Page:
Yesterday, an Episcopal priest in Idaho carried on an annual tradition in the town of Ketchum – he blessed 1,500 sheep herded through Main Street in the town’s Trailing of the Sheep Festival, which marks the time of the year when sheepherders move their flocks to warmer pastures for the winter:
October is a critical time of year for Idaho ranchers and their sheepherders. They must drive hundreds of sheep south from the high summer pastures in the Sawtooth Mountains to warmer grazing land in the Snake River Valley. In the old days, the flocks were driven down side streets to avoid a fuss. But in 1996, when locals, led by John and Diane Peavey, launched the Trailing of the Sheep Festival, they rerouted the animals down Main Street. Ever since, for a brief shining moment once a year, the walking bundles of wool are cheered like conquering heroes.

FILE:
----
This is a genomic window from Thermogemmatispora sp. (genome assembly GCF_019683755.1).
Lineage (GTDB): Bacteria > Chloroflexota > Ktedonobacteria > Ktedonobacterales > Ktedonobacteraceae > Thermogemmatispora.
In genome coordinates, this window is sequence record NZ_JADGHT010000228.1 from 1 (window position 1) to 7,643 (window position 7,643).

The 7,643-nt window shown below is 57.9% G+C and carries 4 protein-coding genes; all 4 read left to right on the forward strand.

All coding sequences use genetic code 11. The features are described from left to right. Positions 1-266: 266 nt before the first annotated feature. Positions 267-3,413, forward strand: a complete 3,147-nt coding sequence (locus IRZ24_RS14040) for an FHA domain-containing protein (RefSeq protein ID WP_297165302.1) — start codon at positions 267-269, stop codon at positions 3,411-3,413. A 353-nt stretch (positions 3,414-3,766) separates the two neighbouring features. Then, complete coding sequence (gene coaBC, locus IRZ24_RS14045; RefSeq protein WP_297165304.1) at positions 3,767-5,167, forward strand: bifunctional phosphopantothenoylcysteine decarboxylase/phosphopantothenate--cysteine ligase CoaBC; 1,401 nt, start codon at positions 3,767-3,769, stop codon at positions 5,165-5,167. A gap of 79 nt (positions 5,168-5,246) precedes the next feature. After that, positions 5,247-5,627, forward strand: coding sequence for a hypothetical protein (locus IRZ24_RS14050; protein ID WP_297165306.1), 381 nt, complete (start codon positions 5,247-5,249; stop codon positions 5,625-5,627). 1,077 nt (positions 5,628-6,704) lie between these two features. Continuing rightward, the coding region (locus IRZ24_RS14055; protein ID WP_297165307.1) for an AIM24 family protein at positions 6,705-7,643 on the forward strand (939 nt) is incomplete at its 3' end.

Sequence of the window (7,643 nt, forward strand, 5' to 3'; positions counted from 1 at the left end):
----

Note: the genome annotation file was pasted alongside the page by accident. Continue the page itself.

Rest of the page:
A Folklife Fair, described as a “homespun lovefest” by the Huffington Post (the above and below excerpts come from that article) happens at the beginning of the festival, with music spanning “Scottish bagpipe, Peruvian panpipe, Polish violin and Basque flute.”
Fr. Brannon has been blessing the herds for more than 10 years:
No frenzied stampede flattening everything in its path. No thundering hooves. And yet, the sight of hundreds of sheep on the move, en masse, is formidable. One man stands alone in the path of their relentless advance: Father Kenneth Brannon of Ketchum’s St. Thomas Episcopal Church. Father Brannon has performed the blessing of the sheep for more than a decade. The wooly surf flows harmlessly around him. “Once I realized I wouldn’t get trampled,” he tells me later, “I realized this was a great honor.”
Vigilant sheepherders and their Border collies make sure that no ewe makes an unauthorized U-turn. Great Pyrenees guard dogs prowl along the perimeter, alert for troublemakers, whether of the two or four-legged variety. The sheep horde surges ahead, unstoppable. As quickly as they come, they are gone.
Photo: Paul Boorstin, Huffington Post